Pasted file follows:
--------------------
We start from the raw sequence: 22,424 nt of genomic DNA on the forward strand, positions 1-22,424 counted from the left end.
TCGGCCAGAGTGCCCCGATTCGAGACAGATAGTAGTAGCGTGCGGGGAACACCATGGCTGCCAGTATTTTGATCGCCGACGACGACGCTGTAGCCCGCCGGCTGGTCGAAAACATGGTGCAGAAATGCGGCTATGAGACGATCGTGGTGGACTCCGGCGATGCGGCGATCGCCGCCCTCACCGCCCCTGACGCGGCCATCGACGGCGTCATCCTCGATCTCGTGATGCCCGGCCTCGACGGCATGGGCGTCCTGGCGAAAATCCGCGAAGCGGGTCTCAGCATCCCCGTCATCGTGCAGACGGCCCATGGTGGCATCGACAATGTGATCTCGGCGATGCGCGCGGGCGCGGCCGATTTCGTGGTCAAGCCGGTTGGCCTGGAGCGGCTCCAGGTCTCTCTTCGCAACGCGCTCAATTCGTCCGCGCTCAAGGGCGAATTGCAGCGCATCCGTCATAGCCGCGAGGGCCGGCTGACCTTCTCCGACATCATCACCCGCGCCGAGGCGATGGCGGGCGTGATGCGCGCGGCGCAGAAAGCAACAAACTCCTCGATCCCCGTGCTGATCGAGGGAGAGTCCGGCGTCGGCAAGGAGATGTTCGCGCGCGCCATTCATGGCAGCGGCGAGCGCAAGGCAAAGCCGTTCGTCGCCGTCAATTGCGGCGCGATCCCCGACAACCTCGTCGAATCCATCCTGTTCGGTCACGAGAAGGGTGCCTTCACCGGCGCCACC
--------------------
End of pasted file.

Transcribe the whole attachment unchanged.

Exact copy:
We start from the raw sequence: 22,424 nt of genomic DNA on the forward strand, positions 1-22,424 counted from the left end.
TCGGCCAGAGTGCCCCGATTCGAGACAGATAGTAGTAGCGTGCGGGGAACACCATGGCTGCCAGTATTTTGATCGCCGACGACGACGCTGTAGCCCGCCGGCTGGTCGAAAACATGGTGCAGAAATGCGGCTATGAGACGATCGTGGTGGACTCCGGCGATGCGGCGATCGCCGCCCTCACCGCCCCTGACGCGGCCATCGACGGCGTCATCCTCGATCTCGTGATGCCCGGCCTCGACGGCATGGGCGTCCTGGCGAAAATCCGCGAAGCGGGTCTCAGCATCCCCGTCATCGTGCAGACGGCCCATGGTGGCATCGACAATGTGATCTCGGCGATGCGCGCGGGCGCGGCCGATTTCGTGGTCAAGCCGGTTGGCCTGGAGCGGCTCCAGGTCTCTCTTCGCAACGCGCTCAATTCGTCCGCGCTCAAGGGCGAATTGCAGCGCATCCGTCATAGCCGCGAGGGCCGGCTGACCTTCTCCGACATCATCACCCGCGCCGAGGCGATGGCGGGCGTGATGCGCGCGGCGCAGAAAGCAACAAACTCCTCGATCCCCGTGCTGATCGAGGGAGAGTCCGGCGTCGGCAAGGAGATGTTCGCGCGCGCCATTCATGGCAGCGGCGAGCGCAAGGCAAAGCCGTTCGTCGCCGTCAATTGCGGCGCGATCCCCGACAACCTCGTCGAATCCATCCTGTTCGGTCACGAGAAGGGTGCCTTCACCGGCGCCACC